Laparoscopic Power Morcellators Get Safety Labeling Update

The Food and Drug Administration (FDA) is warning against the use of laparoscopic power morcellators in hysterectomy or myomectomy procedures for the majority of women.

Further, the FDA is also recommending in an Immediately in Effect (IIE) guidance that laparoscopic power morcellators manufacturers include specific boxed warning and two contraindications in their product labeling. If laparoscopic power morcellation is performed in women with unsuspected uterine sarcoma, procedure may spread the cancerous tissue within the abdomen and pelvis, significantly worsening the patient's likelihood of long-term survival.

RELATED: Laparoscopic Uterine Fibroid Removal May Spread Cancer, Says FDA Panel

The boxed warning states: "Uterine tissue may contain unsuspected cancer. The use of laparoscopic power morcellators during fibroid surgery may spread cancer and decrease the long-term survival of patients." The contraindications state: "Laparoscopic power morcellators are contraindicated for removal of uterine tissue containing suspected fibroids in patients who are: peri- or post-menopausal, or candidates for en bloc tissue removal through the vagina or mini-laparotomy incision" and "Laparoscopic power morcellators are contraindicated in gynecologic surgery in which the tissue to be morcellated is known or suspected to be cancerous."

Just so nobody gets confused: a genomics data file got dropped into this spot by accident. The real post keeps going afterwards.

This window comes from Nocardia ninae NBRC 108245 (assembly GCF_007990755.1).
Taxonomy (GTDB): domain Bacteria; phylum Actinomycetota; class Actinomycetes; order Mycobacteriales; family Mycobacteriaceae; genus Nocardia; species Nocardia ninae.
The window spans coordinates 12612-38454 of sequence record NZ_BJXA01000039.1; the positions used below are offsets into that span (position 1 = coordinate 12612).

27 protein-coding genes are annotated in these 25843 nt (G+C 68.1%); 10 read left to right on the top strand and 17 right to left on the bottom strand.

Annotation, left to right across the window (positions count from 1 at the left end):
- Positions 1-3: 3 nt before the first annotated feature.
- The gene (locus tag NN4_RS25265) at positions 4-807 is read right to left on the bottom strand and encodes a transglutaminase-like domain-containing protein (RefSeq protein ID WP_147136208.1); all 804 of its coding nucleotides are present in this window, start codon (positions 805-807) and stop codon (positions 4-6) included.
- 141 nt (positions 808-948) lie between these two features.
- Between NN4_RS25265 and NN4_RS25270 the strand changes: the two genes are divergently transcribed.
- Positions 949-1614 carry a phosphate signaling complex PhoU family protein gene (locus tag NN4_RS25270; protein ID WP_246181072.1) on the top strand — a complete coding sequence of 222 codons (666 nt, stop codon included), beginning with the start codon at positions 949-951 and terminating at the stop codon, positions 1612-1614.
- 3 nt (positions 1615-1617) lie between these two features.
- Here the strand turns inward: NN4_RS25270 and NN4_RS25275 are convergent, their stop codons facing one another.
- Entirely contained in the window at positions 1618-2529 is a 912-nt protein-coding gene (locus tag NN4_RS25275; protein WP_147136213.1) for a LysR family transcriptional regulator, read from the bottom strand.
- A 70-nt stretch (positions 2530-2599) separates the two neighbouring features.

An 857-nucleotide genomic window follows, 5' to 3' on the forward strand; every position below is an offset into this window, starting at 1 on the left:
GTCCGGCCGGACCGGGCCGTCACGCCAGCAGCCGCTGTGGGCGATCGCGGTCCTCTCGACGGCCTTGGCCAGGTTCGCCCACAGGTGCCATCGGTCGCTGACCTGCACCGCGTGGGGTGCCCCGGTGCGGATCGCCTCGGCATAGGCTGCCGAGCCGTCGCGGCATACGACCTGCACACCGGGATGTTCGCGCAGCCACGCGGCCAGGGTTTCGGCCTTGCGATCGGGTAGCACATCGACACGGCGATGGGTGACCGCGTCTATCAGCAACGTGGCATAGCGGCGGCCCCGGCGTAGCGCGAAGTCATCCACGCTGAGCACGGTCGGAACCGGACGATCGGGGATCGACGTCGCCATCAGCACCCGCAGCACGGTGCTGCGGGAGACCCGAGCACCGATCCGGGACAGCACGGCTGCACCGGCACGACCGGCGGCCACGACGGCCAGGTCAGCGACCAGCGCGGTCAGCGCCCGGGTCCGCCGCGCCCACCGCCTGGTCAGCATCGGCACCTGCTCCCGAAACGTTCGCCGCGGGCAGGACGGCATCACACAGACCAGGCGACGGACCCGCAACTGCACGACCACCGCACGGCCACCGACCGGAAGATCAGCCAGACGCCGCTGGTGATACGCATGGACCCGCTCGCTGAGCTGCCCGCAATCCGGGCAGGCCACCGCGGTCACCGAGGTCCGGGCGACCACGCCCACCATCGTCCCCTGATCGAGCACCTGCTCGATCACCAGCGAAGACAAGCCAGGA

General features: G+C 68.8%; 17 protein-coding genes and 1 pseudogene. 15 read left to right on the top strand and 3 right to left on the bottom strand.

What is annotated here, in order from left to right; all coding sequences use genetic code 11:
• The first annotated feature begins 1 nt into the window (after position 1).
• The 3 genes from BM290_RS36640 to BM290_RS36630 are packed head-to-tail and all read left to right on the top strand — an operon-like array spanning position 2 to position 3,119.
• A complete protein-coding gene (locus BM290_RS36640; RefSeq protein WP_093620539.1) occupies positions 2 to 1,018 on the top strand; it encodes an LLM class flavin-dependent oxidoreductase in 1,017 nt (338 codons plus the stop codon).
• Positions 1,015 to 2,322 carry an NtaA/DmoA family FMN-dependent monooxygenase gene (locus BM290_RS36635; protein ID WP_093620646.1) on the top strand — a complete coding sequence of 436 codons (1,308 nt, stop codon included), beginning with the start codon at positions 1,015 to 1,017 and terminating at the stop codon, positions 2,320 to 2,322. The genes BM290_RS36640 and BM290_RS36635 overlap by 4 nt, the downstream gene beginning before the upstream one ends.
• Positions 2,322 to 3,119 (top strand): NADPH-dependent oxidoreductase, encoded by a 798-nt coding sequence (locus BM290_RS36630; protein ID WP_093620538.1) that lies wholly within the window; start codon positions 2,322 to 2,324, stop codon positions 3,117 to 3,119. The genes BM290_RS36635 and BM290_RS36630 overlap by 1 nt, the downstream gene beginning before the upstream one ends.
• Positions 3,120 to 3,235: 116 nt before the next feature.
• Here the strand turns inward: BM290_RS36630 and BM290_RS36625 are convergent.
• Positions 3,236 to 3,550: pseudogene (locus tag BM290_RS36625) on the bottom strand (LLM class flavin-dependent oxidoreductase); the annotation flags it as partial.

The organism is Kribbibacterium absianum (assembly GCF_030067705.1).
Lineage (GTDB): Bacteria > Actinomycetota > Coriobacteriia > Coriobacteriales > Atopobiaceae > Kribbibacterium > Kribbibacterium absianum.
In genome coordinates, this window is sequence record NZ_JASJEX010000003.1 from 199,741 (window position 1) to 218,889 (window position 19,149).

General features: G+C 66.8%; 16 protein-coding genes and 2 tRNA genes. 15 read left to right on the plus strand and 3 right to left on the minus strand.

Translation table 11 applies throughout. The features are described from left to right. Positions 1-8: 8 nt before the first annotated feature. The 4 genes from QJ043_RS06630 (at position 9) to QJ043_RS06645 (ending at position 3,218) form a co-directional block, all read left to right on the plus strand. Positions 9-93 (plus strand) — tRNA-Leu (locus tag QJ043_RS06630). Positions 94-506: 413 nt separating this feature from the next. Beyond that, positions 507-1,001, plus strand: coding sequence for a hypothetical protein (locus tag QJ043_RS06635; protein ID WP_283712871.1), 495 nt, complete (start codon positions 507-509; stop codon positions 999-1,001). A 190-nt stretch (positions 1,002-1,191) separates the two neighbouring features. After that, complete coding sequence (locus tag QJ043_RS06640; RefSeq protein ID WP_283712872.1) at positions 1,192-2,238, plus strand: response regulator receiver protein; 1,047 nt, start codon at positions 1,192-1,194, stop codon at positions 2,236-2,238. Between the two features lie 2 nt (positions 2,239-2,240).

The new guidance impacts new and currently available laparascopic power morcellators for general and specific gynecological conditions. The FDA is considering other strategies to further reduce the risk of unsuspected cancer spread by laparoscopic power morcellation, including new ways to improve uterine cancer detection and to contain possible cancerous tissue.

For more information visit FDA.gov.

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